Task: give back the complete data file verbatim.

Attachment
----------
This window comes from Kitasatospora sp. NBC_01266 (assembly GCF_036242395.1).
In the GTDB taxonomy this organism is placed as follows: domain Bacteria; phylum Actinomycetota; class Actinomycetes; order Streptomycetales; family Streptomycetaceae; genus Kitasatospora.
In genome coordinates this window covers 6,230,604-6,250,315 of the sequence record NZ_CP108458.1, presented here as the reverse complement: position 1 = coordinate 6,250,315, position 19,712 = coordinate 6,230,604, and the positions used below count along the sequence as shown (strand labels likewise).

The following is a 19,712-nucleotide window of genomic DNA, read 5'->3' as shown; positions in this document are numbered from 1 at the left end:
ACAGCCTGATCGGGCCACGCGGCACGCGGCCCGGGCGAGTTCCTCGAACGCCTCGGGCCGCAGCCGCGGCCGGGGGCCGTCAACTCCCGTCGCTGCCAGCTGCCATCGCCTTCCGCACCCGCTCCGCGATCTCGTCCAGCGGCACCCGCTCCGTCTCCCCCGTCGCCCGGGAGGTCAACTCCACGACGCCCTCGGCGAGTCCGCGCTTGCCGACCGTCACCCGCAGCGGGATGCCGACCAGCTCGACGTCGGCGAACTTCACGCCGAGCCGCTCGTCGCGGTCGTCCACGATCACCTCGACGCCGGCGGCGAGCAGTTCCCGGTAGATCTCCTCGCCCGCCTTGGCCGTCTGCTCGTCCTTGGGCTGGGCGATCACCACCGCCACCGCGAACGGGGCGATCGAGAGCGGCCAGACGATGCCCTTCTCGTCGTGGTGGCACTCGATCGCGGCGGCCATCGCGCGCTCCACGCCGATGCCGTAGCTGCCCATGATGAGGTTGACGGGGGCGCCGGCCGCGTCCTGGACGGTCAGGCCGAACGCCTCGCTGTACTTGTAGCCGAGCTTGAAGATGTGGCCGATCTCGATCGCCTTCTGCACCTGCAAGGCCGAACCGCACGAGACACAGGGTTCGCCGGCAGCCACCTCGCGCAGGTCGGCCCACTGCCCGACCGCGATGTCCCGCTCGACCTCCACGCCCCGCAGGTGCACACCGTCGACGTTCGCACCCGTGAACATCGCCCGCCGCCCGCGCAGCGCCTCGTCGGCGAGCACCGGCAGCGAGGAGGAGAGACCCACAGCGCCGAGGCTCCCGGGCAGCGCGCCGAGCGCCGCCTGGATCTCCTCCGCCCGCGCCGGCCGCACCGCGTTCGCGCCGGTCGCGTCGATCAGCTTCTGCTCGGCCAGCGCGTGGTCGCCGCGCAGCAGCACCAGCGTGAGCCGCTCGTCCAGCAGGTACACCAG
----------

This window comes from Kitasatospora sp. NBC_01266 (assembly GCF_036242395.1).
In the GTDB taxonomy this organism is placed as follows: domain Bacteria; phylum Actinomycetota; class Actinomycetes; order Streptomycetales; family Streptomycetaceae; genus Kitasatospora.
In genome coordinates this window covers 6,230,604-6,250,315 of the sequence record NZ_CP108458.1, presented here as the reverse complement: position 1 = coordinate 6,250,315, position 19,712 = coordinate 6,230,604, and the positions used below count along the sequence as shown (strand labels likewise).

The following is a 19,712-nucleotide window of genomic DNA, read 5'->3' as shown; positions in this document are numbered from 1 at the left end:
ACAGCCTGATCGGGCCACGCGGCACGCGGCCCGGGCGAGTTCCTCGAACGCCTCGGGCCGCAGCCGCGGCCGGGGGCCGTCAACTCCCGTCGCTGCCAGCTGCCATCGCCTTCCGCACCCGCTCCGCGATCTCGTCCAGCGGCACCCGCTCCGTCTCCCCCGTCGCCCGGGAGGTCAACTCCACGACGCCCTCGGCGAGTCCGCGCTTGCCGACCGTCACCCGCAGCGGGATGCCGACCAGCTCGACGTCGGCGAACTTCACGCCGAGCCGCTCGTCGCGGTCGTCCACGATCACCTCGACGCCGGCGGCGAGCAGTTCCCGGTAGATCTCCTCGCCCGCCTTGGCCGTCTGCTCGTCCTTGGGCTGGGCGATCACCACCGCCACCGCGAACGGGGCGATCGAGAGCGGCCAGACGATGCCCTTCTCGTCGTGGTGGCACTCGATCGCGGCGGCCATCGCGCGCTCCACGCCGATGCCGTAGCTGCCCATGATGAGGTTGACGGGGGCGCCGGCCGCGTCCTGGACGGTCAGGCCGAACGCCTCGCTGTACTTGTAGCCGAGCTTGAAGATGTGGCCGATCTCGATCGCCTTCTGCACCTGCAAGGCCGAACCGCACGAGACACAGGGTTCGCCGGCAGCCACCTCGCGCAGGTCGGCCCACTGCCCGACCGCGATGTCCCGCTCGACCTCCACGCCCCGCAGGTGCACACCGTCGACGTTCGCACCCGTGAACATCGCCCGCCGCCCGCGCAGCGCCTCGTCGGCGAGCACCGGCAGCGAGGAGGAGAGACCCACAGCGCCGAGGCTCCCGGGCAGCGCGCCGAGCGCCGCCTGGATCTCCTCCGCCCGCGCCGGCCGCACCGCGTTCGCGCCGGTCGCGTCGATCAGCTTCTGCTCGGCCAGCGCGTGGTCGCCGCGCAGCAGCACCAGCGTGAGCCGCTCGTCCAGCAGGTACACCAG